This fortuitous meeting with Peerji led my Nana’s family to inhabit Ismail’s house. Peerji asked my great-grandfather if he had managed to find any work. My great-grandfather, a landlord, owner of many orchards, and a patwari (village registrar), said that he did not need to find work as they had enough to sustain them for a few months.
He was certain that they would return to their home. However, Peerji managed to convince my great-grandfather to work and also helped him find a job as a patwari again.
Eventually, the job brought my great-grandfather and the family to the village of Kharu Khera, where he was allotted some land and a house that the three generations since have known as home. The home that had once belonged to Ismail had now gone through its cycle of being evacuee property, a temporary allotment and then a permanent allotment.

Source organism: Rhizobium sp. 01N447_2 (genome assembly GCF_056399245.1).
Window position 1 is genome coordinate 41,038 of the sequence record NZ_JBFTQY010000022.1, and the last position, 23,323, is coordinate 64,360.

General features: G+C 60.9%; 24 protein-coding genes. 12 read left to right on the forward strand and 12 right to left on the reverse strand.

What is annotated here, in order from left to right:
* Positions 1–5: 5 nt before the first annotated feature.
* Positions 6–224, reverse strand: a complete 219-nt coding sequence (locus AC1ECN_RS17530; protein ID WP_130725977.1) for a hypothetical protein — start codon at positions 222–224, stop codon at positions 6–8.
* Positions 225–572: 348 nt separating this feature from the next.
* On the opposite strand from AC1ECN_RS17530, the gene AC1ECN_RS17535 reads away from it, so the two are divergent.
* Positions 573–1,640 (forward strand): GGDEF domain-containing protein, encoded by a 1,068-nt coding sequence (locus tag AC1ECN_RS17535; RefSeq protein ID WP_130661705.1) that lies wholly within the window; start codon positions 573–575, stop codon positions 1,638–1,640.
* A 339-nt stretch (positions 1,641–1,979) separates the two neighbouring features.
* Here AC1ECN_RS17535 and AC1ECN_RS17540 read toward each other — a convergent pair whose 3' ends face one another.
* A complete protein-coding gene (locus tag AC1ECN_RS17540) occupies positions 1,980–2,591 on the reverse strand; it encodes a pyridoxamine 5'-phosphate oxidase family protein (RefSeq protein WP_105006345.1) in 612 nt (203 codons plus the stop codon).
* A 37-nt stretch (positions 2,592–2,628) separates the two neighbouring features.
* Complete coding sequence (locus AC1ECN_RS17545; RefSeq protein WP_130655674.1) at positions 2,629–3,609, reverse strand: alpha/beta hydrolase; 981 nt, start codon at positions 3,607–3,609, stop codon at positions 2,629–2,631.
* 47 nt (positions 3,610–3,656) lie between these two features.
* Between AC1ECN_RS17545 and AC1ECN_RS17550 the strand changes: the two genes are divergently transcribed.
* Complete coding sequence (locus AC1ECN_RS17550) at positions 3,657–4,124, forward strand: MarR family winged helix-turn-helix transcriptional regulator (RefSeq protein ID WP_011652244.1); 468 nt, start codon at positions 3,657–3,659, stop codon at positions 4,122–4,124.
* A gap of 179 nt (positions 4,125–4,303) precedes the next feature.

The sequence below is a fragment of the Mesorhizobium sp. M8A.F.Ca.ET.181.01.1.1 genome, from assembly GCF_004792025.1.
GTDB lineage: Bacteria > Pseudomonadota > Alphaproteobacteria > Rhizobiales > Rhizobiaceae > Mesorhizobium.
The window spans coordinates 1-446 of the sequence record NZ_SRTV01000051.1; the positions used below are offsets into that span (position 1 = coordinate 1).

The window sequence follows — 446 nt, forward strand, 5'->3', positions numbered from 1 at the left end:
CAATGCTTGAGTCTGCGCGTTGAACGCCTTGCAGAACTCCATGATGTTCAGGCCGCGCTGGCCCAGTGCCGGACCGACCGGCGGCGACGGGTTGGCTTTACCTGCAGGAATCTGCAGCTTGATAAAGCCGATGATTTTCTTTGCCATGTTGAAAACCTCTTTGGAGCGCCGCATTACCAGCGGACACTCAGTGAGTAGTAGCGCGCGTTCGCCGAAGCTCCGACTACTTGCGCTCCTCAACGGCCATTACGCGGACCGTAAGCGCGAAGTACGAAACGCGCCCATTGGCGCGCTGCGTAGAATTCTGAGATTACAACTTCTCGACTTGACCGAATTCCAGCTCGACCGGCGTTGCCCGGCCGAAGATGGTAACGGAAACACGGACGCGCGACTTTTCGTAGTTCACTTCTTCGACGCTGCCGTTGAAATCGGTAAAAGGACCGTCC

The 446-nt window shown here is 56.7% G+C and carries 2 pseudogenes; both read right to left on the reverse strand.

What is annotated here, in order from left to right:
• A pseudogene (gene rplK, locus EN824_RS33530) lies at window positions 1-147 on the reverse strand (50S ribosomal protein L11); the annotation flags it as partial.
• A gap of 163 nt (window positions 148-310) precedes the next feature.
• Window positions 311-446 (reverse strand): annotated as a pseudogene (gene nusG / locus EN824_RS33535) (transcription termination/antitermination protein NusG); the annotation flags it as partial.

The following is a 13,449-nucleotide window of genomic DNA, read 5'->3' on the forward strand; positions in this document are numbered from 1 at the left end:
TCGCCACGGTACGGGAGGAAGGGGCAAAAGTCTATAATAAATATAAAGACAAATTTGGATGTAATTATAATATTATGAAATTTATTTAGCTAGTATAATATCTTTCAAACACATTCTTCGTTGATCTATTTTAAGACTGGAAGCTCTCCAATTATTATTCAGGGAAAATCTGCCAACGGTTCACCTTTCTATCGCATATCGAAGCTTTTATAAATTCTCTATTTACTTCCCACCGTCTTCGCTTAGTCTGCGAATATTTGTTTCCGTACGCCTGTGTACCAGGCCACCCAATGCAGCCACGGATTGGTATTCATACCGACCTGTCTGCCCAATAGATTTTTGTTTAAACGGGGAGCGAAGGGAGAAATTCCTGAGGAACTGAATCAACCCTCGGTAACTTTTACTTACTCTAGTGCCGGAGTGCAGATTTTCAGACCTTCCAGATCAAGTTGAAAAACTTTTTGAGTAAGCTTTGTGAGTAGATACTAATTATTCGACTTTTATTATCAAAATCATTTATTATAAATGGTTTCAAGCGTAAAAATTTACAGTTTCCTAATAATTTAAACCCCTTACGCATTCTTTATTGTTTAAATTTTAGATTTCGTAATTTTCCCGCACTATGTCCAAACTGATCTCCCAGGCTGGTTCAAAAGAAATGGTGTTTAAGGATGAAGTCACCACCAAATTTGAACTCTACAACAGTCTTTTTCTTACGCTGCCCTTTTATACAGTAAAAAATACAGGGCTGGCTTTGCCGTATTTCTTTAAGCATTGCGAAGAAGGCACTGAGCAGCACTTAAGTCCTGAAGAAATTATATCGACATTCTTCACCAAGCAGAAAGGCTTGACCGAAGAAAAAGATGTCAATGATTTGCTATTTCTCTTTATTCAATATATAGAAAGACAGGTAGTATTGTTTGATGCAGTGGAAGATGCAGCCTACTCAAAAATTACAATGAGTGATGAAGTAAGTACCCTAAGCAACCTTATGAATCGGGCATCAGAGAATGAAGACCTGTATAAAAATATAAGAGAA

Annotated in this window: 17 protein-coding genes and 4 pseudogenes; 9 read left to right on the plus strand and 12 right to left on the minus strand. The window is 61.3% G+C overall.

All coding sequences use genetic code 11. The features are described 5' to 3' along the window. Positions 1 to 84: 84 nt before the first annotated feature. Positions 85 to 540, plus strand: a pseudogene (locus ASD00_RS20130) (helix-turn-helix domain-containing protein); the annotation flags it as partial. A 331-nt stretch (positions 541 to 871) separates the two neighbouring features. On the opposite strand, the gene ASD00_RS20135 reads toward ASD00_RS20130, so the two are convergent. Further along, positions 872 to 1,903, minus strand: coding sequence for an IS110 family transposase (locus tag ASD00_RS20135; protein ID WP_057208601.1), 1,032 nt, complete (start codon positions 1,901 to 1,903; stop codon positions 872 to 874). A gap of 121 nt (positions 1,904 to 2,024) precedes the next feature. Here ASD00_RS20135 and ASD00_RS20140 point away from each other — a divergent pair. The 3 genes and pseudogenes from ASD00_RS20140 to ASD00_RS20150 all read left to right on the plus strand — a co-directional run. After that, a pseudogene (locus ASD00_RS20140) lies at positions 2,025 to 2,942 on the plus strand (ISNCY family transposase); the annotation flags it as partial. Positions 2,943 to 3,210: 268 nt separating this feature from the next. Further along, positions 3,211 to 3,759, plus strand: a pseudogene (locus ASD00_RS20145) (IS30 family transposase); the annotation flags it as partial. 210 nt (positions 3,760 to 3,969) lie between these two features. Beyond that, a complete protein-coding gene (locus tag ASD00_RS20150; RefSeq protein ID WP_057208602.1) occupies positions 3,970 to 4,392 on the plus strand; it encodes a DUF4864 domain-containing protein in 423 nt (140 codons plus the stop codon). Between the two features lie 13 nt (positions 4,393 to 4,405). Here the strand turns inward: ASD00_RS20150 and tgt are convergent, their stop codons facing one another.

Soon after they moved to Kharu Khera, my great-grandfather died. Nana had to end his brief stint with the Navy to return to the village and fill his father’s role as the family’s (often stubborn) patriarch.
Kharu Khera, near Ambala, was a Muslim-dominated village, as is evident from two mosques. One of them stands dilapidated and the other stands in the compound of the gurudwara as an extension. The Arain – the agrarian community to which Ismail belonged – were numerically and economically powerful in the village.
Though they were a wealthy community (unlike their counterparts in Bihar and Uttar Pradesh), Arains are low in the social hierarchy. This is immortalised in public memory in Baba Bulleh Shah’s words for his spiritual guide, Shah Inaayat, an Arain.